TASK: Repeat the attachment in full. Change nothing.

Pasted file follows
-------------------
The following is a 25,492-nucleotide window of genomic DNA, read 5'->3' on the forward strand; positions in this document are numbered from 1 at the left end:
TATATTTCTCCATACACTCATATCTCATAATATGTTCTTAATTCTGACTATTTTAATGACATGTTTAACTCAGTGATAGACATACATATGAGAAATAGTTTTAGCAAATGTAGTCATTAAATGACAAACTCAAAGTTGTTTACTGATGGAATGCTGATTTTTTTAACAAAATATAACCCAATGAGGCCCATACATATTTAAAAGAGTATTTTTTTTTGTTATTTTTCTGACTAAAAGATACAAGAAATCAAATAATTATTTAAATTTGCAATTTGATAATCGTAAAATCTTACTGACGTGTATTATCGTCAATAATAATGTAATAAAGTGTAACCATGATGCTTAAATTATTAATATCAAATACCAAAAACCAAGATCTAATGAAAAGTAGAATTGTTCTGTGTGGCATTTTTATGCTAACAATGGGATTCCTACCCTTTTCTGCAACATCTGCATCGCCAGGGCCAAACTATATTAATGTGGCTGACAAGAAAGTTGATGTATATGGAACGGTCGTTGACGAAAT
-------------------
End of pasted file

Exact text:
The following is a 25,492-nucleotide window of genomic DNA, read 5'->3' on the forward strand; positions in this document are numbered from 1 at the left end:
TATATTTCTCCATACACTCATATCTCATAATATGTTCTTAATTCTGACTATTTTAATGACATGTTTAACTCAGTGATAGACATACATATGAGAAATAGTTTTAGCAAATGTAGTCATTAAATGACAAACTCAAAGTTGTTTACTGATGGAATGCTGATTTTTTTAACAAAATATAACCCAATGAGGCCCATACATATTTAAAAGAGTATTTTTTTTTGTTATTTTTCTGACTAAAAGATACAAGAAATCAAATAATTATTTAAATTTGCAATTTGATAATCGTAAAATCTTACTGACGTGTATTATCGTCAATAATAATGTAATAAAGTGTAACCATGATGCTTAAATTATTAATATCAAATACCAAAAACCAAGATCTAATGAAAAGTAGAATTGTTCTGTGTGGCATTTTTATGCTAACAATGGGATTCCTACCCTTTTCTGCAACATCTGCATCGCCAGGGCCAAACTATATTAATGTGGCTGACAAGAAAGTTGATGTATATGGAACGGTCGTTGACGAAAT